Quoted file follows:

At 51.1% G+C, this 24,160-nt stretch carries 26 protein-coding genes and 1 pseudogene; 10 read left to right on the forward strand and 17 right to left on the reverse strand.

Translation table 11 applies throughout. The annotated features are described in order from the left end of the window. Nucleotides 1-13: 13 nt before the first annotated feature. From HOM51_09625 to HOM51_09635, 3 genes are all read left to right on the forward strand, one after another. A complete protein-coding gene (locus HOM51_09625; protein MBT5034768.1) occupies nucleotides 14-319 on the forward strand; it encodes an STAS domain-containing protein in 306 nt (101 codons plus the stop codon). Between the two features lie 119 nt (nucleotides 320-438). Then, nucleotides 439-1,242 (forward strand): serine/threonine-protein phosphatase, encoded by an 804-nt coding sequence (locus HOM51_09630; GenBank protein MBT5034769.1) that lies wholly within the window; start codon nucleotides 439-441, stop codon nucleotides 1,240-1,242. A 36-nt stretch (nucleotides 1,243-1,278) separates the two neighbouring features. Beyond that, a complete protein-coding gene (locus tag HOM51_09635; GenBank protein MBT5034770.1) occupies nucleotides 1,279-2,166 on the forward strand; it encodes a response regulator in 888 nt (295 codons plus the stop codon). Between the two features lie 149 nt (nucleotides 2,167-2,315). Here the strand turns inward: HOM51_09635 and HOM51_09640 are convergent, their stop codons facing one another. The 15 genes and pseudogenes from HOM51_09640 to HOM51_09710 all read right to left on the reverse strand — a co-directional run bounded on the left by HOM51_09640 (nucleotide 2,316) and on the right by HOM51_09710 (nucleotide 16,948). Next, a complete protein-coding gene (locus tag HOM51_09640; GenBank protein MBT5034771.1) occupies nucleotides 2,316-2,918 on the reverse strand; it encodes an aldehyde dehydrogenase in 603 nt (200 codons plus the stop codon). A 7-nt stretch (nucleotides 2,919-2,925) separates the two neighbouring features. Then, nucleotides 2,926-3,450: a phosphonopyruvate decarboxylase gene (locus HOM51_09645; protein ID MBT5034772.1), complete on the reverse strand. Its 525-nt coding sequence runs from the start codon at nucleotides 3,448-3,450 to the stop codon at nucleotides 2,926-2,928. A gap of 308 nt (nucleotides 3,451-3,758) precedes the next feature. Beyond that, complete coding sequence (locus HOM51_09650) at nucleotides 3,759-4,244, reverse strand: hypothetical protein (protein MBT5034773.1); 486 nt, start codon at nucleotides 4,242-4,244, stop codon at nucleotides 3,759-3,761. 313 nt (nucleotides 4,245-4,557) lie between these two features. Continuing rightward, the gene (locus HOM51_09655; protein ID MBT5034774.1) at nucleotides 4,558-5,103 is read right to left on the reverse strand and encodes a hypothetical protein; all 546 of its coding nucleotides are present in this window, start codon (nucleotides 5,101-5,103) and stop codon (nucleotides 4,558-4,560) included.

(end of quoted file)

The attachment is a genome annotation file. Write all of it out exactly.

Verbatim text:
At 51.1% G+C, this 24,160-nt stretch carries 26 protein-coding genes and 1 pseudogene; 10 read left to right on the forward strand and 17 right to left on the reverse strand.

Translation table 11 applies throughout. The annotated features are described in order from the left end of the window. Nucleotides 1-13: 13 nt before the first annotated feature. From HOM51_09625 to HOM51_09635, 3 genes are all read left to right on the forward strand, one after another. A complete protein-coding gene (locus HOM51_09625; protein MBT5034768.1) occupies nucleotides 14-319 on the forward strand; it encodes an STAS domain-containing protein in 306 nt (101 codons plus the stop codon). Between the two features lie 119 nt (nucleotides 320-438). Then, nucleotides 439-1,242 (forward strand): serine/threonine-protein phosphatase, encoded by an 804-nt coding sequence (locus HOM51_09630; GenBank protein MBT5034769.1) that lies wholly within the window; start codon nucleotides 439-441, stop codon nucleotides 1,240-1,242. A 36-nt stretch (nucleotides 1,243-1,278) separates the two neighbouring features. Beyond that, a complete protein-coding gene (locus tag HOM51_09635; GenBank protein MBT5034770.1) occupies nucleotides 1,279-2,166 on the forward strand; it encodes a response regulator in 888 nt (295 codons plus the stop codon). Between the two features lie 149 nt (nucleotides 2,167-2,315). Here the strand turns inward: HOM51_09635 and HOM51_09640 are convergent, their stop codons facing one another. The 15 genes and pseudogenes from HOM51_09640 to HOM51_09710 all read right to left on the reverse strand — a co-directional run bounded on the left by HOM51_09640 (nucleotide 2,316) and on the right by HOM51_09710 (nucleotide 16,948). Next, a complete protein-coding gene (locus tag HOM51_09640; GenBank protein MBT5034771.1) occupies nucleotides 2,316-2,918 on the reverse strand; it encodes an aldehyde dehydrogenase in 603 nt (200 codons plus the stop codon). A 7-nt stretch (nucleotides 2,919-2,925) separates the two neighbouring features. Then, nucleotides 2,926-3,450: a phosphonopyruvate decarboxylase gene (locus HOM51_09645; protein ID MBT5034772.1), complete on the reverse strand. Its 525-nt coding sequence runs from the start codon at nucleotides 3,448-3,450 to the stop codon at nucleotides 2,926-2,928. A gap of 308 nt (nucleotides 3,451-3,758) precedes the next feature. Beyond that, complete coding sequence (locus HOM51_09650) at nucleotides 3,759-4,244, reverse strand: hypothetical protein (protein MBT5034773.1); 486 nt, start codon at nucleotides 4,242-4,244, stop codon at nucleotides 3,759-3,761. 313 nt (nucleotides 4,245-4,557) lie between these two features. Continuing rightward, the gene (locus HOM51_09655; protein ID MBT5034774.1) at nucleotides 4,558-5,103 is read right to left on the reverse strand and encodes a hypothetical protein; all 546 of its coding nucleotides are present in this window, start codon (nucleotides 5,101-5,103) and stop codon (nucleotides 4,558-4,560) included.